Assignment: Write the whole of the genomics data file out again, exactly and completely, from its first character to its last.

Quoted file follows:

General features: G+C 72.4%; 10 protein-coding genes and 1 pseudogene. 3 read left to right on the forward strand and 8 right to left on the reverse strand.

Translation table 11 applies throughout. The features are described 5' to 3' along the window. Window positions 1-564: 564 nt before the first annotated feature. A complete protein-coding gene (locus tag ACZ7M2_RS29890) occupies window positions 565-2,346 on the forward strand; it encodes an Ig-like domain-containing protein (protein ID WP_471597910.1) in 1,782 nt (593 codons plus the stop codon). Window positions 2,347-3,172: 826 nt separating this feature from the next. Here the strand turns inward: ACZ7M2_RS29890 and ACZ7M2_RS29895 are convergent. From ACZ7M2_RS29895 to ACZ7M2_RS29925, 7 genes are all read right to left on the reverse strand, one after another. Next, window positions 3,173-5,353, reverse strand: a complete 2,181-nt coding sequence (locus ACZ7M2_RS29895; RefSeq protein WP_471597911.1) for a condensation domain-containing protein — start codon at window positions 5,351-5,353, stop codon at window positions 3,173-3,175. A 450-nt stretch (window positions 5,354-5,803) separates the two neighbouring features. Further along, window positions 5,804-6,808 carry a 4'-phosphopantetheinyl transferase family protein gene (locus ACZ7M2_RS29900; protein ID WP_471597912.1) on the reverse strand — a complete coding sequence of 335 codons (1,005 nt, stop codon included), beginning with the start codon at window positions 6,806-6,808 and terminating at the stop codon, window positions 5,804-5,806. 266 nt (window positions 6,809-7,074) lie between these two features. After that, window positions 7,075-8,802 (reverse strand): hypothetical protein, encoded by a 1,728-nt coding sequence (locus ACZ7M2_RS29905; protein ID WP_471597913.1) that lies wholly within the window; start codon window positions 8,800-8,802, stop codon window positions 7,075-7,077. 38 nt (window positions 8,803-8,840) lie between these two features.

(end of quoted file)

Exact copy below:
General features: G+C 72.4%; 10 protein-coding genes and 1 pseudogene. 3 read left to right on the forward strand and 8 right to left on the reverse strand.

Translation table 11 applies throughout. The features are described 5' to 3' along the window. Window positions 1-564: 564 nt before the first annotated feature. A complete protein-coding gene (locus tag ACZ7M2_RS29890) occupies window positions 565-2,346 on the forward strand; it encodes an Ig-like domain-containing protein (protein ID WP_471597910.1) in 1,782 nt (593 codons plus the stop codon). Window positions 2,347-3,172: 826 nt separating this feature from the next. Here the strand turns inward: ACZ7M2_RS29890 and ACZ7M2_RS29895 are convergent. From ACZ7M2_RS29895 to ACZ7M2_RS29925, 7 genes are all read right to left on the reverse strand, one after another. Next, window positions 3,173-5,353, reverse strand: a complete 2,181-nt coding sequence (locus ACZ7M2_RS29895; RefSeq protein WP_471597911.1) for a condensation domain-containing protein — start codon at window positions 5,351-5,353, stop codon at window positions 3,173-3,175. A 450-nt stretch (window positions 5,354-5,803) separates the two neighbouring features. Further along, window positions 5,804-6,808 carry a 4'-phosphopantetheinyl transferase family protein gene (locus ACZ7M2_RS29900; protein ID WP_471597912.1) on the reverse strand — a complete coding sequence of 335 codons (1,005 nt, stop codon included), beginning with the start codon at window positions 6,806-6,808 and terminating at the stop codon, window positions 5,804-5,806. 266 nt (window positions 6,809-7,074) lie between these two features. After that, window positions 7,075-8,802 (reverse strand): hypothetical protein, encoded by a 1,728-nt coding sequence (locus ACZ7M2_RS29905; protein ID WP_471597913.1) that lies wholly within the window; start codon window positions 8,800-8,802, stop codon window positions 7,075-7,077. 38 nt (window positions 8,803-8,840) lie between these two features.